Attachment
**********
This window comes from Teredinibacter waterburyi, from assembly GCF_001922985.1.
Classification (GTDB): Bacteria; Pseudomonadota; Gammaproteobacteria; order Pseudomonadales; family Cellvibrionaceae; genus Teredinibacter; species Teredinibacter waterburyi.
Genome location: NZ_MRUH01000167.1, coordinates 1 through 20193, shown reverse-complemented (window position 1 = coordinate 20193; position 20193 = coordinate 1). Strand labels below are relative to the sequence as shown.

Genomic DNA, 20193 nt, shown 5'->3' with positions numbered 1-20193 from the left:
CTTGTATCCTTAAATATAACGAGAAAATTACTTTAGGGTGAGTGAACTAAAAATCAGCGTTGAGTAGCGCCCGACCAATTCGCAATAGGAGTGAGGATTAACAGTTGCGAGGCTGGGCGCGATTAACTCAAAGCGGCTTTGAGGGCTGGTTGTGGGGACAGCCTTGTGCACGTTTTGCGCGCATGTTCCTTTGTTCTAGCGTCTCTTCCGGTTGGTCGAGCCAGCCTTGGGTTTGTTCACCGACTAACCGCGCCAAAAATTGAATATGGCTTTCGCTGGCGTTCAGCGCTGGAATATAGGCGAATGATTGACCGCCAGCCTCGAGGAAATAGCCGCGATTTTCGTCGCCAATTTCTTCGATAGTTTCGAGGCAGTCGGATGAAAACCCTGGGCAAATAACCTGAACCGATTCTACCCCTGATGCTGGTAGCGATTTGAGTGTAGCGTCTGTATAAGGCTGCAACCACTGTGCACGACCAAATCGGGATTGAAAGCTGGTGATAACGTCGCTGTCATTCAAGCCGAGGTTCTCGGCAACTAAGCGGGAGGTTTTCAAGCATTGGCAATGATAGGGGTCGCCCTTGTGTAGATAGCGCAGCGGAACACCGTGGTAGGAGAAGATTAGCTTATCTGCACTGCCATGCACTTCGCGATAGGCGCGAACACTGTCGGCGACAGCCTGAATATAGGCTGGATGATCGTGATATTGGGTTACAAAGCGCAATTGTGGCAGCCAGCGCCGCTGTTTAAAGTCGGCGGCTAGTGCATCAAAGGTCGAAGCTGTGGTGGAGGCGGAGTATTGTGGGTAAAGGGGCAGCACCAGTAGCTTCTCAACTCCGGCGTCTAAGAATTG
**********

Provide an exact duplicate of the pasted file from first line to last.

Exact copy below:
This window comes from Teredinibacter waterburyi, from assembly GCF_001922985.1.
Classification (GTDB): Bacteria; Pseudomonadota; Gammaproteobacteria; order Pseudomonadales; family Cellvibrionaceae; genus Teredinibacter; species Teredinibacter waterburyi.
Genome location: NZ_MRUH01000167.1, coordinates 1 through 20193, shown reverse-complemented (window position 1 = coordinate 20193; position 20193 = coordinate 1). Strand labels below are relative to the sequence as shown.

Genomic DNA, 20193 nt, shown 5'->3' with positions numbered 1-20193 from the left:
CTTGTATCCTTAAATATAACGAGAAAATTACTTTAGGGTGAGTGAACTAAAAATCAGCGTTGAGTAGCGCCCGACCAATTCGCAATAGGAGTGAGGATTAACAGTTGCGAGGCTGGGCGCGATTAACTCAAAGCGGCTTTGAGGGCTGGTTGTGGGGACAGCCTTGTGCACGTTTTGCGCGCATGTTCCTTTGTTCTAGCGTCTCTTCCGGTTGGTCGAGCCAGCCTTGGGTTTGTTCACCGACTAACCGCGCCAAAAATTGAATATGGCTTTCGCTGGCGTTCAGCGCTGGAATATAGGCGAATGATTGACCGCCAGCCTCGAGGAAATAGCCGCGATTTTCGTCGCCAATTTCTTCGATAGTTTCGAGGCAGTCGGATGAAAACCCTGGGCAAATAACCTGAACCGATTCTACCCCTGATGCTGGTAGCGATTTGAGTGTAGCGTCTGTATAAGGCTGCAACCACTGTGCACGACCAAATCGGGATTGAAAGCTGGTGATAACGTCGCTGTCATTCAAGCCGAGGTTCTCGGCAACTAAGCGGGAGGTTTTCAAGCATTGGCAATGATAGGGGTCGCCCTTGTGTAGATAGCGCAGCGGAACACCGTGGTAGGAGAAGATTAGCTTATCTGCACTGCCATGCACTTCGCGATAGGCGCGAACACTGTCGGCGACAGCCTGAATATAGGCTGGATGATCGTGATATTGGGTTACAAAGCGCAATTGTGGCAGCCAGCGCCGCTGTTTAAAGTCGGCGGCTAGTGCATCAAAGGTCGAAGCTGTGGTGGAGGCGGAGTATTGTGGGTAAAGGGGCAGCACCAGTAGCTTCTCAACTCCGGCGTCTAAGAATTG